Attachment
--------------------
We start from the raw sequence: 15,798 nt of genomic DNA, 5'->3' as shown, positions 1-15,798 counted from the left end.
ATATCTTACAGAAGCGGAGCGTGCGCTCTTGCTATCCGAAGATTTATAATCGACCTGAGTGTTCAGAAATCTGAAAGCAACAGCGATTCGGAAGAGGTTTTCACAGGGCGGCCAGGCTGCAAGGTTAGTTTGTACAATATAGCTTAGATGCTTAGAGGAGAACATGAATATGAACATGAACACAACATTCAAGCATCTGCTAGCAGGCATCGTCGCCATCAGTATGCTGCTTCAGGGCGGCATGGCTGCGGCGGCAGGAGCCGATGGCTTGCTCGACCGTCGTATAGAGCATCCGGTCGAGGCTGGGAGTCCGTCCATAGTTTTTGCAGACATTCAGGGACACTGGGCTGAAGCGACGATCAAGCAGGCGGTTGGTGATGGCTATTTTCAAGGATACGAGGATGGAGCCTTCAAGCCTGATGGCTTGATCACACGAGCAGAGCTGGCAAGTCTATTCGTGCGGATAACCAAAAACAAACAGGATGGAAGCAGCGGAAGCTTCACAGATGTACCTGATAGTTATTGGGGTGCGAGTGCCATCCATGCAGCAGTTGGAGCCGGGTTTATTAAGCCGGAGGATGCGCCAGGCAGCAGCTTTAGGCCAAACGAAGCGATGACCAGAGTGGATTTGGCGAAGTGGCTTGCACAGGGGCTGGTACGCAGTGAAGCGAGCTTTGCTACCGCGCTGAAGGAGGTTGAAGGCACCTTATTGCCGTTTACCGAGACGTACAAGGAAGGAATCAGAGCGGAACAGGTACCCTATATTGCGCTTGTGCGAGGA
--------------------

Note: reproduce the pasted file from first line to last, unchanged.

We start from the raw sequence: 15,798 nt of genomic DNA, 5'->3' as shown, positions 1-15,798 counted from the left end.
ATATCTTACAGAAGCGGAGCGTGCGCTCTTGCTATCCGAAGATTTATAATCGACCTGAGTGTTCAGAAATCTGAAAGCAACAGCGATTCGGAAGAGGTTTTCACAGGGCGGCCAGGCTGCAAGGTTAGTTTGTACAATATAGCTTAGATGCTTAGAGGAGAACATGAATATGAACATGAACACAACATTCAAGCATCTGCTAGCAGGCATCGTCGCCATCAGTATGCTGCTTCAGGGCGGCATGGCTGCGGCGGCAGGAGCCGATGGCTTGCTCGACCGTCGTATAGAGCATCCGGTCGAGGCTGGGAGTCCGTCCATAGTTTTTGCAGACATTCAGGGACACTGGGCTGAAGCGACGATCAAGCAGGCGGTTGGTGATGGCTATTTTCAAGGATACGAGGATGGAGCCTTCAAGCCTGATGGCTTGATCACACGAGCAGAGCTGGCAAGTCTATTCGTGCGGATAACCAAAAACAAACAGGATGGAAGCAGCGGAAGCTTCACAGATGTACCTGATAGTTATTGGGGTGCGAGTGCCATCCATGCAGCAGTTGGAGCCGGGTTTATTAAGCCGGAGGATGCGCCAGGCAGCAGCTTTAGGCCAAACGAAGCGATGACCAGAGTGGATTTGGCGAAGTGGCTTGCACAGGGGCTGGTACGCAGTGAAGCGAGCTTTGCTACCGCGCTGAAGGAGGTTGAAGGCACCTTATTGCCGTTTACCGAGACGTACAAGGAAGGAATCAGAGCGGAACAGGTACCCTATATTGCGCTTGTGCGAGGA